Importance: Youth with intellectual disabilities (ID) have persistently poor work outcomes. Occupational therapy can support school-to-work transition but is underrepresented in transition practice.
Objective: To identify and describe interventions within the scope of occupational therapy for youth with ID who are transitioning from school to work.
Data Sources: MEDLINE, ERIC, PsycINFO, and CINAHL were searched, and hand searching was performed in relevant peer-reviewed journals.
Study Selection and Data Collection: Included were peer-reviewed, English-language articles published from 2004 to 2017 describing studies focused on youth with ID with no significant co-occurring physical diagnoses who were transitioning from U.S.-based school settings to paid employment. Data extraction was managed using Google Drive. Data were organized on extraction sheets by trained reviewers. The quality of each study was assessed using questions adapted from the Critical Appraisal Skills Program checklist.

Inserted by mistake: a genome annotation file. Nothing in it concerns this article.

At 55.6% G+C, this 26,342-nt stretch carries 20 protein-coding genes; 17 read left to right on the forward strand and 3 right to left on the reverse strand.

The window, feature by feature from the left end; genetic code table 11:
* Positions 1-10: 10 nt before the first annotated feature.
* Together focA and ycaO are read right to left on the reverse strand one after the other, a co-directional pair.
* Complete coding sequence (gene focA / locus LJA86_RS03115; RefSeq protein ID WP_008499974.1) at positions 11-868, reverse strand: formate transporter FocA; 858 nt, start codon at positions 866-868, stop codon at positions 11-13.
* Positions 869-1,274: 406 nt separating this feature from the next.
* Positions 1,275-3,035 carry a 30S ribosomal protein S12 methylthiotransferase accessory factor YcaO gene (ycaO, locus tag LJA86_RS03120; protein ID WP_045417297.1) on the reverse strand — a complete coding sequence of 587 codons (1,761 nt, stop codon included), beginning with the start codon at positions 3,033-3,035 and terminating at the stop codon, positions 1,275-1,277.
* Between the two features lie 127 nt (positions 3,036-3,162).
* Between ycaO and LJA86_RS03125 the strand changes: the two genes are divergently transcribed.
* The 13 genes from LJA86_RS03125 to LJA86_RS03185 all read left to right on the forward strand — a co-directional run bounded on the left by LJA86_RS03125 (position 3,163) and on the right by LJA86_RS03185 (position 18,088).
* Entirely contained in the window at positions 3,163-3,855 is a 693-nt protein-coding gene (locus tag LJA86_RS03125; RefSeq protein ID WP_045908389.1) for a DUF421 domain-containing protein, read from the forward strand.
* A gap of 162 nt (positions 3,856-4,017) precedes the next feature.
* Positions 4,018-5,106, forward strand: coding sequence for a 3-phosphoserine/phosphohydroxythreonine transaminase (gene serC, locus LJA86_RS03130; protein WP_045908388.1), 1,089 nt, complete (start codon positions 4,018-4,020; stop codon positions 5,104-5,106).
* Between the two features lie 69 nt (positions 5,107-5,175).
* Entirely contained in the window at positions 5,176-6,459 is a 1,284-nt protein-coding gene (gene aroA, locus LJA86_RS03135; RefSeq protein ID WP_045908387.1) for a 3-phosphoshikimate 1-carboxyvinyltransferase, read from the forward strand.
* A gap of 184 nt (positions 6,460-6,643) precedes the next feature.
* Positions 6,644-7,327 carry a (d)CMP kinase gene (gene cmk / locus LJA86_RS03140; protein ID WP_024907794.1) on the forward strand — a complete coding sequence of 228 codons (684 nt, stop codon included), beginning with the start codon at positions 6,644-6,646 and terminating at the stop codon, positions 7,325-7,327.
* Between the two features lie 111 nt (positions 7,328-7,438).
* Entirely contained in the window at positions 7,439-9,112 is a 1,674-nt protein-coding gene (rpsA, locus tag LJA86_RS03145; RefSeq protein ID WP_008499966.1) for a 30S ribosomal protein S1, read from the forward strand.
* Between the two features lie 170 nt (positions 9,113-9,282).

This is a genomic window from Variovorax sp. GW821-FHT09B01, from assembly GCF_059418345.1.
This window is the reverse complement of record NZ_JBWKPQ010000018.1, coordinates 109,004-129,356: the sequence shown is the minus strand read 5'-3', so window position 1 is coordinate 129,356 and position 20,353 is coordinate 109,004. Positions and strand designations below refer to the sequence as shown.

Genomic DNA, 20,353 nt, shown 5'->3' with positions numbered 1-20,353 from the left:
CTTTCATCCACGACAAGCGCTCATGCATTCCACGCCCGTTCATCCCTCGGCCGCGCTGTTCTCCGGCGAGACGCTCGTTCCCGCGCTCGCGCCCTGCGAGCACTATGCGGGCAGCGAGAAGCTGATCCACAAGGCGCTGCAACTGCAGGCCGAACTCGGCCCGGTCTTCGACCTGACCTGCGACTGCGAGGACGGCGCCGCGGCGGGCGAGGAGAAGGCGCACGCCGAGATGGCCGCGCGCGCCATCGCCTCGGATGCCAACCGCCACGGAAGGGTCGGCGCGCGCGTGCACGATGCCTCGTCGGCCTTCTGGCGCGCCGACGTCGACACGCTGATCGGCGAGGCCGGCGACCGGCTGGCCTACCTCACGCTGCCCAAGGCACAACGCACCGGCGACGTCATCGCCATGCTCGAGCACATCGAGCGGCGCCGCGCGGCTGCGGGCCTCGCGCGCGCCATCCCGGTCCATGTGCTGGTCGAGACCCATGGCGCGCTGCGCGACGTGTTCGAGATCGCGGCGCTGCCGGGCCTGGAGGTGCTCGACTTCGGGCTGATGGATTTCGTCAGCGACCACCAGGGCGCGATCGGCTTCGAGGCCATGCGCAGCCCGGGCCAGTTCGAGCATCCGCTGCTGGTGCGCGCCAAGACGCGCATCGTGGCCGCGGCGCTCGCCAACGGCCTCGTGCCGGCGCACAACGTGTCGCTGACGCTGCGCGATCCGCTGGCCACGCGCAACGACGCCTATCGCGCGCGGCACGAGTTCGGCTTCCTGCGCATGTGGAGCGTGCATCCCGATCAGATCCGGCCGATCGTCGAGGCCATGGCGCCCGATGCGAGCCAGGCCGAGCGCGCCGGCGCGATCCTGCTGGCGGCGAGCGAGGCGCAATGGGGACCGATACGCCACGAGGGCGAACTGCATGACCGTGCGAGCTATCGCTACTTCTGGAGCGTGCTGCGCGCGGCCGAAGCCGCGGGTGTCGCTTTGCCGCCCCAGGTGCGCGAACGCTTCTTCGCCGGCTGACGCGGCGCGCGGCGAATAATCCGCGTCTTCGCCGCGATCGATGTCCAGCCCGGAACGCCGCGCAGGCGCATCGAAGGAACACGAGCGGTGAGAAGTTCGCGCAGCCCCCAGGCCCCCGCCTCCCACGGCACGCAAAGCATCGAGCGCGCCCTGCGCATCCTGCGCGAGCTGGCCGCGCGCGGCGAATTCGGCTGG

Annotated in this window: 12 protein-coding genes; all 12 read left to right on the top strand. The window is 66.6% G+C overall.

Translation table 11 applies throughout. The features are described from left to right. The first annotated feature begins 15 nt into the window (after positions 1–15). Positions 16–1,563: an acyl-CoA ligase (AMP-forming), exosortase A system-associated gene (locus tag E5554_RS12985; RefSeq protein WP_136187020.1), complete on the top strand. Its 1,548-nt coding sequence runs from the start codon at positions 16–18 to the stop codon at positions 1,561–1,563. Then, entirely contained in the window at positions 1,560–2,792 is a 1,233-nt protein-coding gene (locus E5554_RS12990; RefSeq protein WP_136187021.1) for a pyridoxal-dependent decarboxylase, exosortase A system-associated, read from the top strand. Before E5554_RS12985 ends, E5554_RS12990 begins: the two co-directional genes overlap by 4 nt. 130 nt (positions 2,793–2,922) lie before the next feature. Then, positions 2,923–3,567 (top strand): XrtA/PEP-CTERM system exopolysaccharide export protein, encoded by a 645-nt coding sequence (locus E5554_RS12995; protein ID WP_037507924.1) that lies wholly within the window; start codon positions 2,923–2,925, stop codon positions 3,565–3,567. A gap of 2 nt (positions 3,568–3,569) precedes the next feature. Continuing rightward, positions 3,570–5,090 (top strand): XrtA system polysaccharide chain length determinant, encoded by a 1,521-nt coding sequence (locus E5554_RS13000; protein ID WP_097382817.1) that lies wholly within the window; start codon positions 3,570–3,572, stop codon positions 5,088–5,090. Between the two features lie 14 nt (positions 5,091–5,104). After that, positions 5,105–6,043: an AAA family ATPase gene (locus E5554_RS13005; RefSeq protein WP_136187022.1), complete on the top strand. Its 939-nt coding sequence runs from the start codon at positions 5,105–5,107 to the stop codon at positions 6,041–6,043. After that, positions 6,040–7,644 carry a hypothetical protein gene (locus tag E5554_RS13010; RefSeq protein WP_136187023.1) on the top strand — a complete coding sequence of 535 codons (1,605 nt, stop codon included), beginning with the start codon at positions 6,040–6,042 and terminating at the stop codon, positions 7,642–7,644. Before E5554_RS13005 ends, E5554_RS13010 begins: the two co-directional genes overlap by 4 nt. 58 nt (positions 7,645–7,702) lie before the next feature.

Findings: A total of 35 articles were included, 7 of which used randomized controlled designs. All articles described interventions aligned with the Occupational Therapy Practice Framework: Domain and Process (3rd ed.), but specific mention of occupational therapy was notably absent from the literature. Interventions had little and generally low-level evidence supporting their use.
Conclusions and Relevance: Significant and concerning gaps exist in the literature on school-to-work transition for youth with ID, likely impeding evidence-based practice. No included article mentioned occupational therapy or had a contributor who was an occupational therapy practitioner. Practitioners should advocate for occupational therapy’s role in transition and contribute reports of occupational therapy transition services for youth with ID to the literature.
What This Article Adds: This study demonstrates that occupational therapy is poorly represented in literature describing transition services for youth with ID. Although the articles described interventions within the occupational therapy domain, these interventions were not provided by occupational therapy practitioners and did not have a strong evidence base.